I’m not sure if every Grognard Cavalryperson will be riding a Dinosaur, as I really like the heavily armoured Horses, but at least one squad will be. I think with the heads and weapon arm options in the kit you can easily sell differences between light and heavy cavalry, so might lights will be dino-riders, and my heavies on the more traditional horses. So you can work out what to stick between your Chasseur’s legs (oo-er!), I’ve measured the gap below:

Wargames Atlantic Grognard Cavalry, Credit: Lenoon


Overall I’m less full-on enthusiastic about this Grognard kit than I was about the Original and the Command box, largely due to that lost detail on the greatcoat. While I think the other Grognard kits are well worth getting, I think this one becomes a “if you already have Grognards and you want cavalry” buy, rather than a cool kit to have for a lot of different projects.

Having said that, I really enjoyed the building and the painting and I do really like the kit, I just don’t think it’s a must buy as much as the Command/Heavy weapons are. The base horse is nice, the upgrade pieces are very nice and the riders present a thematic, detailed and imposing cavalry force for your Imperial Guard or Militia. I’ll be picking up another box to give me a massive wedge of 40k/30k cavalry, and to add some speed to my Xenos Rampant force. I think if you’re all in on the Grognard theme these are well worth it despite the leg issues, and I’m looking forward to more Grognard kits in the future.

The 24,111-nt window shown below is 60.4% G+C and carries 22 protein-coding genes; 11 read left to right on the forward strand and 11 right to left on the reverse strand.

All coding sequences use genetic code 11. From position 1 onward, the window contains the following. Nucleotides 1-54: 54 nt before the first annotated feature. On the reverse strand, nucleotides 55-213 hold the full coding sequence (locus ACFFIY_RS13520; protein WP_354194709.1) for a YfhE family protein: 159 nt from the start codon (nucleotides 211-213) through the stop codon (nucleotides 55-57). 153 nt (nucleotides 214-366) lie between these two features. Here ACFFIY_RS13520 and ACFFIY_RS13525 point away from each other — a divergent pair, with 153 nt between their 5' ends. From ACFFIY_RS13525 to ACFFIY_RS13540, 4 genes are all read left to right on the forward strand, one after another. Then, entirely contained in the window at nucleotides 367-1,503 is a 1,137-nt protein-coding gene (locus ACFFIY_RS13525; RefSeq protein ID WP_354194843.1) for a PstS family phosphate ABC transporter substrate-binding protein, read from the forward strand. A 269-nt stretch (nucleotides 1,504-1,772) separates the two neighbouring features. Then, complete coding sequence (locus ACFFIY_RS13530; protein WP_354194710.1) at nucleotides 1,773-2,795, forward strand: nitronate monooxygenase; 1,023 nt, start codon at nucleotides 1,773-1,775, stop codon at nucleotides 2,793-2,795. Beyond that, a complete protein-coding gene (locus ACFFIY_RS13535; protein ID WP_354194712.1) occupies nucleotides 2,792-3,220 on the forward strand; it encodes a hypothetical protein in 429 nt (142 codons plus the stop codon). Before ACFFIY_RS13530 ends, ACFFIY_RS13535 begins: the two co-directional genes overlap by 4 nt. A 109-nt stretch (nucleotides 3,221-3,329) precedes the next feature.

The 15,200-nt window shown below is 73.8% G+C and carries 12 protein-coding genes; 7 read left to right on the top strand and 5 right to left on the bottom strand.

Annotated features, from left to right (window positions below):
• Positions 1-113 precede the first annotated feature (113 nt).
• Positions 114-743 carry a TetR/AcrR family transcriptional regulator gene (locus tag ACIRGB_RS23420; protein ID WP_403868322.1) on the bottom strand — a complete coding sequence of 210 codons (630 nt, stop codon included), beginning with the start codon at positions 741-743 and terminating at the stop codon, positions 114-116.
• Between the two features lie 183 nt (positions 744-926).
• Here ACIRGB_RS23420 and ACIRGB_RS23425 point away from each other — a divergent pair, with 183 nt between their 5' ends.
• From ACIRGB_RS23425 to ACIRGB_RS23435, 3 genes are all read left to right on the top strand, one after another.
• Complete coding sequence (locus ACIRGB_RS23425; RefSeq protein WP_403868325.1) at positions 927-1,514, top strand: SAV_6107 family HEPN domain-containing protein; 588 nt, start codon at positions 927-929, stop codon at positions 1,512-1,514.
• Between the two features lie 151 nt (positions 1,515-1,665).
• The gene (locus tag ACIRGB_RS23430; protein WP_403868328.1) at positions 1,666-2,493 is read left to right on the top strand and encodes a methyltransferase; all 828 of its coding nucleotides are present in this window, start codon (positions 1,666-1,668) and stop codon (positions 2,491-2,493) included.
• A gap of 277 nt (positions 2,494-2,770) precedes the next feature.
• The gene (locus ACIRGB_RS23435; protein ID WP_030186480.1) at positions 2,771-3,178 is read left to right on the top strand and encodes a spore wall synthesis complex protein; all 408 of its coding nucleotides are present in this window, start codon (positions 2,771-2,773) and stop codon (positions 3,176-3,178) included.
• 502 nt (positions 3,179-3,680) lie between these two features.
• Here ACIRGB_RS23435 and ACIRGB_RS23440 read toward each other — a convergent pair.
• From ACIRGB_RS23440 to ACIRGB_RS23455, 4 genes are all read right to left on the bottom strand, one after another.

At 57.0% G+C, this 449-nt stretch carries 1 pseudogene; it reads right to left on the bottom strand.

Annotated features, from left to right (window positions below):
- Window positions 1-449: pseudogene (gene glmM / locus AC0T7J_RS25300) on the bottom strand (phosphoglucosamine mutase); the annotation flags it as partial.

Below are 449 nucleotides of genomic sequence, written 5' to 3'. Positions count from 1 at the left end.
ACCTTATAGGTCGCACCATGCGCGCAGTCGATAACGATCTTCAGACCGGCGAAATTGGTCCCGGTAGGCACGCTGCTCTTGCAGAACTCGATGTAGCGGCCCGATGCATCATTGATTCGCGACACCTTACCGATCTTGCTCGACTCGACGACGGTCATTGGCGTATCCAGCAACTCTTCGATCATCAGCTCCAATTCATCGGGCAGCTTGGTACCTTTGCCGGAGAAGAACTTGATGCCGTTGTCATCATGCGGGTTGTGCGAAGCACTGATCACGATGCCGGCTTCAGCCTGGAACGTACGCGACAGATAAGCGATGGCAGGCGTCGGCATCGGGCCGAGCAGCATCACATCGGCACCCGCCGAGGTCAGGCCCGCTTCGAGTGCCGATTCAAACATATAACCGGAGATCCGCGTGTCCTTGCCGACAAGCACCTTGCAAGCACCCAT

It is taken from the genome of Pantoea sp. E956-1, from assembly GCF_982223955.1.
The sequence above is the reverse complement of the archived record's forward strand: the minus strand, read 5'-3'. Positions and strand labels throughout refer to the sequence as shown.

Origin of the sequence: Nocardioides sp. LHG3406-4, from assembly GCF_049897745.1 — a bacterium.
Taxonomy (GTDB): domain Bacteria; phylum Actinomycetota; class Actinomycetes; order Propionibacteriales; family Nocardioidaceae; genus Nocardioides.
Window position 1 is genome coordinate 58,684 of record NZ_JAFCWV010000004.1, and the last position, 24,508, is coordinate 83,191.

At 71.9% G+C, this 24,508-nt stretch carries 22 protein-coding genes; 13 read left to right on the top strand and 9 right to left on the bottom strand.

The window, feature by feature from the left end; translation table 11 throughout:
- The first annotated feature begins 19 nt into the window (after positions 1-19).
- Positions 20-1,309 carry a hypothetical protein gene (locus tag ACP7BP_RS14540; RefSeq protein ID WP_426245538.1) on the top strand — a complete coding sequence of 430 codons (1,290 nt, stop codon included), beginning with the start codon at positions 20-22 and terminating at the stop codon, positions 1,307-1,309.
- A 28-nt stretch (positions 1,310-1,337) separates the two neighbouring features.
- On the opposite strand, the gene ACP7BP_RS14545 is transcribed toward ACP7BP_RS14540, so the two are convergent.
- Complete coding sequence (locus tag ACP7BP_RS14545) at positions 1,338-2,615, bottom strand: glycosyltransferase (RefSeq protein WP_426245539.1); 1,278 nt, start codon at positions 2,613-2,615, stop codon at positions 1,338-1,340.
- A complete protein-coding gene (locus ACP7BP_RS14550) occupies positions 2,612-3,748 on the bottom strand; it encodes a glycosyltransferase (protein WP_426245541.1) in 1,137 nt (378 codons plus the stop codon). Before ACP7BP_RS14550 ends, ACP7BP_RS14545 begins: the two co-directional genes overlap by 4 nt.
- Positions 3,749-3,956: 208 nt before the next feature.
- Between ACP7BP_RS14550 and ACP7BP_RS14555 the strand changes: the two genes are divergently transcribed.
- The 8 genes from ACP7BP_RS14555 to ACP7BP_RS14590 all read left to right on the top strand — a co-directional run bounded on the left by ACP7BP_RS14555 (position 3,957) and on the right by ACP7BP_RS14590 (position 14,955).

If you’re considering picking up the Grognards, or any other Wargames Atlantic kit, do us a favour and support Goonhammer while you’re at it by getting them through this affiliate link.